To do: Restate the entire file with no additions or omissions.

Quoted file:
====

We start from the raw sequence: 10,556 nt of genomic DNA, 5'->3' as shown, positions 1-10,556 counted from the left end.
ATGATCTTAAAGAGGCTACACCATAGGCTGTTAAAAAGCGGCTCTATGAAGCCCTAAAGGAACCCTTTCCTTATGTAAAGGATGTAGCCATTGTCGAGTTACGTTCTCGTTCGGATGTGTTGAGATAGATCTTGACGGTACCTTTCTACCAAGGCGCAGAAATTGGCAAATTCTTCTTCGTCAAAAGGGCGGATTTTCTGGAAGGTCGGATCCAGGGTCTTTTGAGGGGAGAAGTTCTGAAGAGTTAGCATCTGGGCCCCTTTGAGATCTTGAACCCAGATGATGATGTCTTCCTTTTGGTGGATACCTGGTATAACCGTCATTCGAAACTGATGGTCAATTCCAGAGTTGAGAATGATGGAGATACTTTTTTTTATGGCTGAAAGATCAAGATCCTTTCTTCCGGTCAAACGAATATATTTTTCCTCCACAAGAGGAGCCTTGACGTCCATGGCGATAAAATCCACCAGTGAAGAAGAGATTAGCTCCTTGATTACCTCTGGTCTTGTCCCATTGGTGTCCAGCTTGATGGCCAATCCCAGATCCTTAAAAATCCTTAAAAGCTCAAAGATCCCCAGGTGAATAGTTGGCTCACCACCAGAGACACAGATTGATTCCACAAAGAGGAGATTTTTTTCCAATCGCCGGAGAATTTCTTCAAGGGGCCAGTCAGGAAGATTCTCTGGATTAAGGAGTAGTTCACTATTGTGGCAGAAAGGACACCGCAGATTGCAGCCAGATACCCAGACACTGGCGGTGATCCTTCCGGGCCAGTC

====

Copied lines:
We start from the raw sequence: 10,556 nt of genomic DNA, 5'->3' as shown, positions 1-10,556 counted from the left end.
ATGATCTTAAAGAGGCTACACCATAGGCTGTTAAAAAGCGGCTCTATGAAGCCCTAAAGGAACCCTTTCCTTATGTAAAGGATGTAGCCATTGTCGAGTTACGTTCTCGTTCGGATGTGTTGAGATAGATCTTGACGGTACCTTTCTACCAAGGCGCAGAAATTGGCAAATTCTTCTTCGTCAAAAGGGCGGATTTTCTGGAAGGTCGGATCCAGGGTCTTTTGAGGGGAGAAGTTCTGAAGAGTTAGCATCTGGGCCCCTTTGAGATCTTGAACCCAGATGATGATGTCTTCCTTTTGGTGGATACCTGGTATAACCGTCATTCGAAACTGATGGTCAATTCCAGAGTTGAGAATGATGGAGATACTTTTTTTTATGGCTGAAAGATCAAGATCCTTTCTTCCGGTCAAACGAATATATTTTTCCTCCACAAGAGGAGCCTTGACGTCCATGGCGATAAAATCCACCAGTGAAGAAGAGATTAGCTCCTTGATTACCTCTGGTCTTGTCCCATTGGTGTCCAGCTTGATGGCCAATCCCAGATCCTTAAAAATCCTTAAAAGCTCAAAGATCCCCAGGTGAATAGTTGGCTCACCACCAGAGACACAGATTGATTCCACAAAGAGGAGATTTTTTTCCAATCGCCGGAGAATTTCTTCAAGGGGCCAGTCAGGAAGATTCTCTGGATTAAGGAGTAGTTCACTATTGTGGCAGAAAGGACACCGCAGATTGCAGCCAGATACCCAGACACTGGCGGTGATCCTTCCGGGCCAGTC